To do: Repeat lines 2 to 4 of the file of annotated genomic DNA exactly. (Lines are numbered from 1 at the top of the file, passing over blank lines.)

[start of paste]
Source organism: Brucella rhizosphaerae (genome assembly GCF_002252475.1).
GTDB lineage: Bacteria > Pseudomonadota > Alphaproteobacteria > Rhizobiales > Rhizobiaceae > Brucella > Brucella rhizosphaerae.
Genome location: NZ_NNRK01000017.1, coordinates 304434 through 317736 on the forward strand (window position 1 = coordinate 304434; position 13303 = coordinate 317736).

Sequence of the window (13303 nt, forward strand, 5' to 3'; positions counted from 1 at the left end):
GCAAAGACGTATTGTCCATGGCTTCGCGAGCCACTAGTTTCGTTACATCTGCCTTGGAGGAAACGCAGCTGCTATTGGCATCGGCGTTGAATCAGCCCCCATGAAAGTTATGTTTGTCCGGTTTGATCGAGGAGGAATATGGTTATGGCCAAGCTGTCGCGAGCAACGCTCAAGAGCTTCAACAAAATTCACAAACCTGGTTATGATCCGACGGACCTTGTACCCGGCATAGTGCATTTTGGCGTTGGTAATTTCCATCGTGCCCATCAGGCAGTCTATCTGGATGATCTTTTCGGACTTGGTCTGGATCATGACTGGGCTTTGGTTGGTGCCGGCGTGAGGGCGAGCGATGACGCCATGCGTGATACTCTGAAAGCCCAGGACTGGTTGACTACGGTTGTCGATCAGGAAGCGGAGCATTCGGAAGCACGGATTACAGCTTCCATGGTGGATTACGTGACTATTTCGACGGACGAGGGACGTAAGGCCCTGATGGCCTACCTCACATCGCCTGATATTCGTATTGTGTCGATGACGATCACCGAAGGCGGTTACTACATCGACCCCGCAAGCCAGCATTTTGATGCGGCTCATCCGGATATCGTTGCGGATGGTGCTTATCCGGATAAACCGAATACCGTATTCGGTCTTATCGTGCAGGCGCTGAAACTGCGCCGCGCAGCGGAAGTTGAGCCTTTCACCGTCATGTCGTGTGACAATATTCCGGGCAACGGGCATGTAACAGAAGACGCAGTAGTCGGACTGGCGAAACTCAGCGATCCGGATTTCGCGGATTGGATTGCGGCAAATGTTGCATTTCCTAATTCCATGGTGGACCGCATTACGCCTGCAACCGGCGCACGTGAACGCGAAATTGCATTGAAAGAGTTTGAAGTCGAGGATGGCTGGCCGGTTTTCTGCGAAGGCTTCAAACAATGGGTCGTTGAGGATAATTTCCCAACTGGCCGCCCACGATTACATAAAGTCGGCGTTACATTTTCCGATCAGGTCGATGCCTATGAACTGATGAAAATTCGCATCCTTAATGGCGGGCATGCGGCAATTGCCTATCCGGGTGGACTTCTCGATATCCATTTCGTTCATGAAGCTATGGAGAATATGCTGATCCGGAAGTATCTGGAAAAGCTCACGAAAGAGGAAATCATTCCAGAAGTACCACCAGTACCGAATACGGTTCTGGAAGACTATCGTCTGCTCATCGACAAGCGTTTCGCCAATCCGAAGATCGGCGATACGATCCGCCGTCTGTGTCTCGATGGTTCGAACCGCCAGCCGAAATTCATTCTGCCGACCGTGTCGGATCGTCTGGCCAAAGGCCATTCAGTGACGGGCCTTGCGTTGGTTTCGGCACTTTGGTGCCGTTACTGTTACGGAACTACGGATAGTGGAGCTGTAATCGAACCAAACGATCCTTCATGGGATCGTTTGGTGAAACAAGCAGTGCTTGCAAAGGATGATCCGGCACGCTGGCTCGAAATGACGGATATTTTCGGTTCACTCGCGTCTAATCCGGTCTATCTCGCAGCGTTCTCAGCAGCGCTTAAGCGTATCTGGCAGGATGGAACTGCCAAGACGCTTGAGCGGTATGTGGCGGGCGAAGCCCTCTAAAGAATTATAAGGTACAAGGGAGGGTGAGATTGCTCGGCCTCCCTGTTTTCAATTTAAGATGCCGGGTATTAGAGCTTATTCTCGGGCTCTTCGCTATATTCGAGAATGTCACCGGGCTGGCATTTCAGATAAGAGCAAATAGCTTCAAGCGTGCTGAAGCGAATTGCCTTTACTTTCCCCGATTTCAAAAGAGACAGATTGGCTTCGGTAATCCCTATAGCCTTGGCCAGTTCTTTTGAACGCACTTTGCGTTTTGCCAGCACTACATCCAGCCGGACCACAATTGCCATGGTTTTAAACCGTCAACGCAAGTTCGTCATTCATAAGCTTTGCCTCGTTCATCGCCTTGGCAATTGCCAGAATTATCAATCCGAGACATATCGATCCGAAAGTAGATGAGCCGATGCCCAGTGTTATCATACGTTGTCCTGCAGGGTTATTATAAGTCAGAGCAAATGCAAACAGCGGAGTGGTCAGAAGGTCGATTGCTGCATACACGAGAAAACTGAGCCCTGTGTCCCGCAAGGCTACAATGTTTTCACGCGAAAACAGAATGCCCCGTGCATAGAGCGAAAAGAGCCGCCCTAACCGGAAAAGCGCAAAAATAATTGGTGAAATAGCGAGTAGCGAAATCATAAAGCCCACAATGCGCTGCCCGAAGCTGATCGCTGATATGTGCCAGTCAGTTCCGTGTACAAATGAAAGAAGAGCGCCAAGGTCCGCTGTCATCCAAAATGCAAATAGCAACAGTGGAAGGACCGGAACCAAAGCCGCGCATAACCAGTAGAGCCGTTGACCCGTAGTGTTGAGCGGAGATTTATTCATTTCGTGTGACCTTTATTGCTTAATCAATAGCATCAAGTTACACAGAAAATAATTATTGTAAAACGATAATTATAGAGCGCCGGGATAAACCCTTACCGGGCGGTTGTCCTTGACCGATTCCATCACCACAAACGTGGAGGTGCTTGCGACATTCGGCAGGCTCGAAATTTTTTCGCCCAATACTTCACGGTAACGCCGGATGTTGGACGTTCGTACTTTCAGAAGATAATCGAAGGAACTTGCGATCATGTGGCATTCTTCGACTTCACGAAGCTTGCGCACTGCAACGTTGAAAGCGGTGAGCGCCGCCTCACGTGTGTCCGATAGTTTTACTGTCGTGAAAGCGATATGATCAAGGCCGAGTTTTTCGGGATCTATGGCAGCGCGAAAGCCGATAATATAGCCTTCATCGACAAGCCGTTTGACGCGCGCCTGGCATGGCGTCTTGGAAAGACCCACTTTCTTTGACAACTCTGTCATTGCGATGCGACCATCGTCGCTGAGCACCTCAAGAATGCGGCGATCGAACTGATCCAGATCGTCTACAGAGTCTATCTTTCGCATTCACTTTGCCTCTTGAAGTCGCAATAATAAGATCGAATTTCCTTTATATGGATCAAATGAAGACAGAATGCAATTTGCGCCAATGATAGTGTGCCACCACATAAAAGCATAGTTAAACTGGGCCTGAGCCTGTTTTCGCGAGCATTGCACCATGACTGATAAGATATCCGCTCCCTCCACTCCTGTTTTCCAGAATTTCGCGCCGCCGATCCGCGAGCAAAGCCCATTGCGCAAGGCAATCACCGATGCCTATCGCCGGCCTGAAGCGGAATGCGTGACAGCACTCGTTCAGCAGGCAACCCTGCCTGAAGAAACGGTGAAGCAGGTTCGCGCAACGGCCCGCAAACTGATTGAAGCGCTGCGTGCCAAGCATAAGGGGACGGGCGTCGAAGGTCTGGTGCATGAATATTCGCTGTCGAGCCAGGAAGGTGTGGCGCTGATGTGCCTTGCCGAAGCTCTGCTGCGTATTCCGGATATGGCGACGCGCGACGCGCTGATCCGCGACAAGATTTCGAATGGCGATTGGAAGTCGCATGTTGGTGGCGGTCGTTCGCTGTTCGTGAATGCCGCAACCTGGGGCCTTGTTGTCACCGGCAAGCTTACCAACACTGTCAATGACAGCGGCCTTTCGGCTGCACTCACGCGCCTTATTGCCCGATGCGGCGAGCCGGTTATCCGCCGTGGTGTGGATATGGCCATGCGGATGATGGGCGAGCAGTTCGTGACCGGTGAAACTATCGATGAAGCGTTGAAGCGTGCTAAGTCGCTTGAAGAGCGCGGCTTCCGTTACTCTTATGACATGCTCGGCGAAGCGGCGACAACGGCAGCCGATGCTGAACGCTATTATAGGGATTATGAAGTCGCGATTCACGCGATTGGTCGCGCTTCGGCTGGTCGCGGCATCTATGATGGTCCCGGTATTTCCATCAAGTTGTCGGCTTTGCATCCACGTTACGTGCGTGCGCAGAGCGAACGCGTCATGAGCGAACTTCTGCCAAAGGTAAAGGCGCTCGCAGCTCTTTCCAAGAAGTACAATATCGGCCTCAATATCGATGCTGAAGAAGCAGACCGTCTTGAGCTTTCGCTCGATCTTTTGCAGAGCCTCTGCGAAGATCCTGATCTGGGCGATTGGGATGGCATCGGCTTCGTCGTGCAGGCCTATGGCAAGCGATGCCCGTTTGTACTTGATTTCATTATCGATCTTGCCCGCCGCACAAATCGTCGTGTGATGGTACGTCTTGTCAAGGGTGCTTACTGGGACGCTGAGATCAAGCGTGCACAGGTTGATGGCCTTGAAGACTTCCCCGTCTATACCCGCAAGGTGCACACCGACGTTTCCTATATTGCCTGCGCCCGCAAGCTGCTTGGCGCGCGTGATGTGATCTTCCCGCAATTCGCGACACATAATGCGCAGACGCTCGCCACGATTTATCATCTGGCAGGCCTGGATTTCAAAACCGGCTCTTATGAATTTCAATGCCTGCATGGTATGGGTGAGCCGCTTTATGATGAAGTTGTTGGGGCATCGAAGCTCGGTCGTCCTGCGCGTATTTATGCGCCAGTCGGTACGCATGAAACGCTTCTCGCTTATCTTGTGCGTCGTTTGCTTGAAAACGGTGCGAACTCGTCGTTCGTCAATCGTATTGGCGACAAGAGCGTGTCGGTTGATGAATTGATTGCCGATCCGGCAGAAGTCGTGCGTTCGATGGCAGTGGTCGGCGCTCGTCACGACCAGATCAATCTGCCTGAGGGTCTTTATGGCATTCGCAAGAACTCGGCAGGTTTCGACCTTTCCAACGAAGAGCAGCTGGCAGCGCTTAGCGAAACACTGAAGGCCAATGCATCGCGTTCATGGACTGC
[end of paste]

GTDB lineage: Bacteria > Pseudomonadota > Alphaproteobacteria > Rhizobiales > Rhizobiaceae > Brucella > Brucella rhizosphaerae.
Genome location: NZ_NNRK01000017.1, coordinates 304434 through 317736 on the forward strand (window position 1 = coordinate 304434; position 13303 = coordinate 317736).

Sequence of the window (13303 nt, forward strand, 5' to 3'; positions counted from 1 at the left end):